As I was surprised about the ugliness of various file versioning implementations I’ve seen over the years in various build scripts I decided to write a small guide on how you should do it.
Do not, ever, do find-and-replace inside the source-code in order to replace version numbers. The version should be stored in a single place and the revision number should be generated automatically.
If after you run the build scripts you do have source files modified on disk, you can be sure that you are doing something deeply wrong. If you are using git just run
git status, which should return:
nothing to commit, working directory clean
First we need to establish a common language for naming each component of versioning. As Microsoft decided that versions are supposed to be formed only from 4 integers that can have values between 0-65500 you should not use the build number in the last integer. You will be surprised how often people are faced with serious problems because their build number passed 65535.
As we cannot use the sha1 form the source control we will have to be a little bit creative and generate a numeric revision number.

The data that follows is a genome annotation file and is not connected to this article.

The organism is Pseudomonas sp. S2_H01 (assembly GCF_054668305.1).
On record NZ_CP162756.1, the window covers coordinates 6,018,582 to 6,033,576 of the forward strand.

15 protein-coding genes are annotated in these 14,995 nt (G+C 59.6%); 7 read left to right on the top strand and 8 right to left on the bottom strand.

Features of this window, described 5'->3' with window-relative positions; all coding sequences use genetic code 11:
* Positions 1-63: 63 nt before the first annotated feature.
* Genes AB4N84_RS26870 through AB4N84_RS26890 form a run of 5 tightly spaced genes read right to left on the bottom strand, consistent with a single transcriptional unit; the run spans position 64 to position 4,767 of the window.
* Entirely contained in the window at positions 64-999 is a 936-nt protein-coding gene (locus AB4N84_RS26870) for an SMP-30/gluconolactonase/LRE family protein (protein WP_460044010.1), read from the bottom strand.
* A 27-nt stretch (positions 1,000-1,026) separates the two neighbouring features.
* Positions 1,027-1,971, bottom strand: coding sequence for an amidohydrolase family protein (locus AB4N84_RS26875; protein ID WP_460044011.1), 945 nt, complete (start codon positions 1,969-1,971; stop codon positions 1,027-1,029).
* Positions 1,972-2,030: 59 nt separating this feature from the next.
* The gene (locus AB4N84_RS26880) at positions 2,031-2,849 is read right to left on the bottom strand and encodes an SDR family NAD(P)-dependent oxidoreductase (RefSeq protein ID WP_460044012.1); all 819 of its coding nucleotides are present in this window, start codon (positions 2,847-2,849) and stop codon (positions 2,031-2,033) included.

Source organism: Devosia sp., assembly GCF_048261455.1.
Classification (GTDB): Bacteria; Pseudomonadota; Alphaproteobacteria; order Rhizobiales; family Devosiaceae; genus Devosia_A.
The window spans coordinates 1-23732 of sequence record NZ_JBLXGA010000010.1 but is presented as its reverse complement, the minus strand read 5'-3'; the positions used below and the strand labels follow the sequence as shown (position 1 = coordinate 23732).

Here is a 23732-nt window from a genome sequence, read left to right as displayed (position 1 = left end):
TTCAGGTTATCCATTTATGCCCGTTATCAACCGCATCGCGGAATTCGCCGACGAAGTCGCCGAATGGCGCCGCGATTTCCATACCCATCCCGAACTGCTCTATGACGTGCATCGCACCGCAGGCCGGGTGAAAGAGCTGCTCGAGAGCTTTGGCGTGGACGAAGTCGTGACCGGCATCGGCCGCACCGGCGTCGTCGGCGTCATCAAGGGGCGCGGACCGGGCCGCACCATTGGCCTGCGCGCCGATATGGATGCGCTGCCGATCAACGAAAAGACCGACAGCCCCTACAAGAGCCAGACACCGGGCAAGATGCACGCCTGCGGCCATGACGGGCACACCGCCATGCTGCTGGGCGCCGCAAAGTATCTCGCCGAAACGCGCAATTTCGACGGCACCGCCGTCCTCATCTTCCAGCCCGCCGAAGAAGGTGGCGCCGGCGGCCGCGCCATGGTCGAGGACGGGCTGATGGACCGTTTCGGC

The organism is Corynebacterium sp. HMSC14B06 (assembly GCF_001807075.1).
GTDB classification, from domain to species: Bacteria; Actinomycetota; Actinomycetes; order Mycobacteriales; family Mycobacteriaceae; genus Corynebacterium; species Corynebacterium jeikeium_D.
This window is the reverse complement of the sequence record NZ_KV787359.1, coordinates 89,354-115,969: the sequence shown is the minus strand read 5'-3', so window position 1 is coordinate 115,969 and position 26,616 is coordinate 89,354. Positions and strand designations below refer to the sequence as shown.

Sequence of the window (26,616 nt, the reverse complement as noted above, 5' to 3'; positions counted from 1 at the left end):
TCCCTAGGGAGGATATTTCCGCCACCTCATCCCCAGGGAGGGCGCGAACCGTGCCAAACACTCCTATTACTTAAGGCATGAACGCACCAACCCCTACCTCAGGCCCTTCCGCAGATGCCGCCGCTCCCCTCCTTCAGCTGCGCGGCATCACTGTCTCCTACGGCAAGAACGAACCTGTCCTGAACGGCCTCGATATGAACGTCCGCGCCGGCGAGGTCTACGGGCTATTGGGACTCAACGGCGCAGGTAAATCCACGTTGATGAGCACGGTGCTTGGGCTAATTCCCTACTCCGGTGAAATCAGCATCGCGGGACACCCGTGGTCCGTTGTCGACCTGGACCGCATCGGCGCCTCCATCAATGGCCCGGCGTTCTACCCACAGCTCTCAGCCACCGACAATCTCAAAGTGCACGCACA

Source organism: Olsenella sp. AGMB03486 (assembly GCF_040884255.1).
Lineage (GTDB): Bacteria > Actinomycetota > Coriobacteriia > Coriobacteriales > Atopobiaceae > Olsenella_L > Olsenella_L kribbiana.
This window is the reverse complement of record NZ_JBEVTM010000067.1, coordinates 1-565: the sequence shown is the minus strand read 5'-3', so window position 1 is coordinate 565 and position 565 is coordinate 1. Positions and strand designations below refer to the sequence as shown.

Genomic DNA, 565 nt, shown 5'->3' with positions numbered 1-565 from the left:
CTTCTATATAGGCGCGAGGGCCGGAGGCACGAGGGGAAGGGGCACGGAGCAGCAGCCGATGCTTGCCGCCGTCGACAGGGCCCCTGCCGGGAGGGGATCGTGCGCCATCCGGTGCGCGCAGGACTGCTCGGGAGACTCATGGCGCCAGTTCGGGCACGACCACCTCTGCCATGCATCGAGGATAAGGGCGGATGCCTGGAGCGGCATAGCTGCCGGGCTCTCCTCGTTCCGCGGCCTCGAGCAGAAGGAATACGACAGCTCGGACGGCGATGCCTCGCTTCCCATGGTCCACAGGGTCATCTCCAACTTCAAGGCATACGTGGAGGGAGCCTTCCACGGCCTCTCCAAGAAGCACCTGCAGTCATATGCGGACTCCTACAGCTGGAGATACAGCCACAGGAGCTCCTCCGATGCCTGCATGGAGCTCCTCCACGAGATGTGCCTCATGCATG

At this moment I am using this piece of code to generate an incremental numeric revision:
REVISION- generated from the SCM or build system, defaults to 0 for dev builds. In many cases this can be the build number.
VERSIONwould be ``$MAJOR.$MINOR.$PATCH
Convincing msbuild to put the correct version numbers on builded files can be obtained only by tunning a little bit the project files in order to generate the assemblies files, instead of modifying them at each build.
Once you implemented these changes the only thing you need to add is a parameter to msbuild calls, like:
msbuild.exe /nologo /maxcpucount /verbosity:minimal project.sln /p:Configuration=Release /p:VERSION=18.104.22.168
In order to use the same version as you used on
msbuild for your installer, just do
makensis.exe /V1 /DVERSION=%VERSION% installer.nsi and inside your .nsi` file you will want to have to do something like: